The economic interests of any state, even a liberal democracy, demand a hefty helping of pragmatism. Consider the United States’ relations to China, which is clearly not the fatherland of human rights. Consider us Europeans, who, for gas and oil, are willing to overlook Russia’s authoritarian drift and the ever-so-slightly undemocratic workings of the monarchies in the Gulf. So we really shouldn’t be outraged if Italy and her government (past and present) welcome a tyrant with a strange, dark past like Muammar Gaddafi.

Nor, given the benefits we reap from all this tolerance, should we be overly finicky about the form such visits of state may take, or get all up in arms about goings-on in Rome that Berlusconi benevolently refers to as “folklore”. In these lean years, doing business with whoever can afford to and bringing (hopefully real) benefits home to Italy probably merits a little bending of protocol.

Holding a knife to the European jugular

And yet, however reasonable and convenient it may be to roll out the red carpet for Gaddafi, we believe Berlusconian Italy has erred in overstepping the line protecting the nation’s good name and international credibility. Berlusconi and nearly his whole cabinet were there on 30 August when Muammar Gaddafi issued Europe an ultimatum (read: blackmail): Libya wants at least €5bn a year to stop illegal immigration to the EU. Or else, as the Colonel explained, there will be no way to check the mass migration of desperate millions – and Europe will wake up to find itself as black as Africa.

The Libyan leader didn’t set any deadlines, to be sure, nor did he specify the terms of the arrangement. But he did say (and we’re still waiting for the denials…) Italy has green-lighted the dirty deal. Apparently seizing on the (richly remunerated) truce with Rome as a chance to up the stakes, he is now holding the knife of mass migration to the European jugular to wrest cash from our national coffers. Berlusconi and nearly his whole cabinet were also on hand when Gaddafi, after having pledged with a wink to plump for an Italian seat on the UN Security Council, mapped out his vision of the Mediterranean. A sea of peace. Now who could possibly object to that?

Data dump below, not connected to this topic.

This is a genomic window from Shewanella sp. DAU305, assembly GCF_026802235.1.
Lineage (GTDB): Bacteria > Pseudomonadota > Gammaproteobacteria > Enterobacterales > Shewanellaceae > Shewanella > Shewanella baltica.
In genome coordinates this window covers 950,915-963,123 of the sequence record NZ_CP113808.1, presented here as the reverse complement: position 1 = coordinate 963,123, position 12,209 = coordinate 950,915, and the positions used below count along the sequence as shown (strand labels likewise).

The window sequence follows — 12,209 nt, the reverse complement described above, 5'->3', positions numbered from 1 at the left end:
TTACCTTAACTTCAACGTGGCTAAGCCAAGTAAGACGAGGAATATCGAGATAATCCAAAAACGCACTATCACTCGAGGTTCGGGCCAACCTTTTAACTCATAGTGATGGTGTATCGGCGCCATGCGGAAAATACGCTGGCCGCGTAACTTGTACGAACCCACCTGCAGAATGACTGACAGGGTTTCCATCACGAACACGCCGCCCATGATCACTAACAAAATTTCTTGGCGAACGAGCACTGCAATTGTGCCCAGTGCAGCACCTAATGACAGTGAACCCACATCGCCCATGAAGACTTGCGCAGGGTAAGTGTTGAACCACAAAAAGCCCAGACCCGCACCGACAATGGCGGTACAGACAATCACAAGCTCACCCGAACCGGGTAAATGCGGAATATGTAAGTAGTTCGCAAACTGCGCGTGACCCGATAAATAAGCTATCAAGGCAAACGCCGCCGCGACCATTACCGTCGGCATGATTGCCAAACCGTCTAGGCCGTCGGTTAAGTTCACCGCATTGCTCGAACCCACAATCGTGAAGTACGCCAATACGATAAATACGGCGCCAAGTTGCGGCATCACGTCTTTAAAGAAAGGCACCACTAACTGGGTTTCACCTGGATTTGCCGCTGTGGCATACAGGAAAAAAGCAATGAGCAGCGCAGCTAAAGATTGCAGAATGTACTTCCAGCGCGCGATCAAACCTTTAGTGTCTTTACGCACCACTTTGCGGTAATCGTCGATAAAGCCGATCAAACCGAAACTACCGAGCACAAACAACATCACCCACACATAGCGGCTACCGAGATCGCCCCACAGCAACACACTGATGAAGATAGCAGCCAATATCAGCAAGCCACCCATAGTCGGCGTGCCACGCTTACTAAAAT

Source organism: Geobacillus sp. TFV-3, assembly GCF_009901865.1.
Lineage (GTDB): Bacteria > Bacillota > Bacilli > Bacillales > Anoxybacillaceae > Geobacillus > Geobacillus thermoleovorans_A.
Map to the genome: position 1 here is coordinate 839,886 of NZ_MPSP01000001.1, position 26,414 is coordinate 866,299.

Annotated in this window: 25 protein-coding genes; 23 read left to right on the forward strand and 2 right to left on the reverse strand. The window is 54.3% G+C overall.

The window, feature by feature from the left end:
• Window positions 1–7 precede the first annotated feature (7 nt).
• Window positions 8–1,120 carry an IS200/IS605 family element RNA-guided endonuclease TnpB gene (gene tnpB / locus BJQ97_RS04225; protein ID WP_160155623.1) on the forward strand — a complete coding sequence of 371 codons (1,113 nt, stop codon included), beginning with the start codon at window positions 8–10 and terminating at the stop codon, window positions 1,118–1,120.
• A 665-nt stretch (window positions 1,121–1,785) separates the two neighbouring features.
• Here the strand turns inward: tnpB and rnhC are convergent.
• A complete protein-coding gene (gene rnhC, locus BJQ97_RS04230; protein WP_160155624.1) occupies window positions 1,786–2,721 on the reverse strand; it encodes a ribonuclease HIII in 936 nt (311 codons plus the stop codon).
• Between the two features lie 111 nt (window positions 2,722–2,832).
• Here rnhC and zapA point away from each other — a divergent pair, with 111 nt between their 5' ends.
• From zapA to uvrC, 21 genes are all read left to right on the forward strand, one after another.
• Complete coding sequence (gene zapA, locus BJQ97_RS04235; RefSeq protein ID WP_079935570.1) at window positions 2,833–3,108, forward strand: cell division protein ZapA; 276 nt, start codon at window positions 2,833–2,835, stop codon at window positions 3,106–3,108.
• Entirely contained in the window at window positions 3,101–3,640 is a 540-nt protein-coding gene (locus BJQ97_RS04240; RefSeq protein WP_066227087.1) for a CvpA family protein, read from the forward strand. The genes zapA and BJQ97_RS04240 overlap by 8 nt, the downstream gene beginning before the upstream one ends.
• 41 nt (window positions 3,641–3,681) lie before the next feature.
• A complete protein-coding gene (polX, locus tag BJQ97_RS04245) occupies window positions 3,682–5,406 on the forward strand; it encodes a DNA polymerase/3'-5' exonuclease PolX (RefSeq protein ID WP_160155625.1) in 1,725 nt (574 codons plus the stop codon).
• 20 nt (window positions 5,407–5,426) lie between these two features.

Or object to a sea to be saved from death by pollution? A sea of north-south dialogue to boot. And then – and here’s the icing on the cake – he envisioned a sea that is to be spared the vicissitudes of “imperialist conflicts”, i.e. in which only Mediterranean nations shall be allowed to sail their navies. Who knows how abstractly Gaddafi meant that proposal: the only “foreign” force in those waters is the US Sixth Fleet, based in – you guessed it – Italy.

Is all that just “folklore”, the idiosyncrasies of a leader who has always been a tad different from the rest? Believe it if you will. But this seems to me to be the Colonel as ever, the same Gaddafi who signed the friendship treaty with Italy [in 2008], the one who has always played tough on the international front to tighten up domestic discipline and always knew how to turn others’ interests to his own account. By means of thinly veiled blackmail, if need be, as in the case of a Europe all too familiar with – and inept at handling – the issue of illegal immigration.

Gaddafi does his proselytising in Rome

And those aren’t the only big issues raised by the Libyan leader’s visit and constituting the flipside of our economic and energy-driven realpolitik. Gaddafi ordered a bevy of pretty girls [recruited by a specialist agency] to dance attendance on his proclamation that Islam is to become the reigning religion of Europe. An idea that isn’t so scandalous if everyone is free to wish for the worldwide triumph of their own religion.

But Gaddafi does his proselytising in Rome, the capital of Christendom. And as a guest of Berlusconi, who in his time railed at secular France for objecting to the mention of Europe’s Judeo-Christian roots in the – ultimately abortive – European Constitution. Gaddafi had already tried that number during his first visit to Rome. We could and should have expected, and prevented, a rerun.

But it would be a mistake to range under “the Colonel’s idiosyncrasies” his request for hundreds of young ladies to hear him hail the future spread of Islam. How in the world did we get to have these offensive get-togethers with the nubile recruits? (And who paid the girls?)

The fact is the return to Libya of illegal immigrants embarking from her shores is still an open wound: the number of new arrivals in Italy has indeed markedly declined, but the fate of those returned to sender – and interned in Gaddafi’s camps – remains more than uncertain. In a word, the cost-benefit analysis on those deals probably could and should have been done a little more astutely.

Translated by Eric Rosencrantz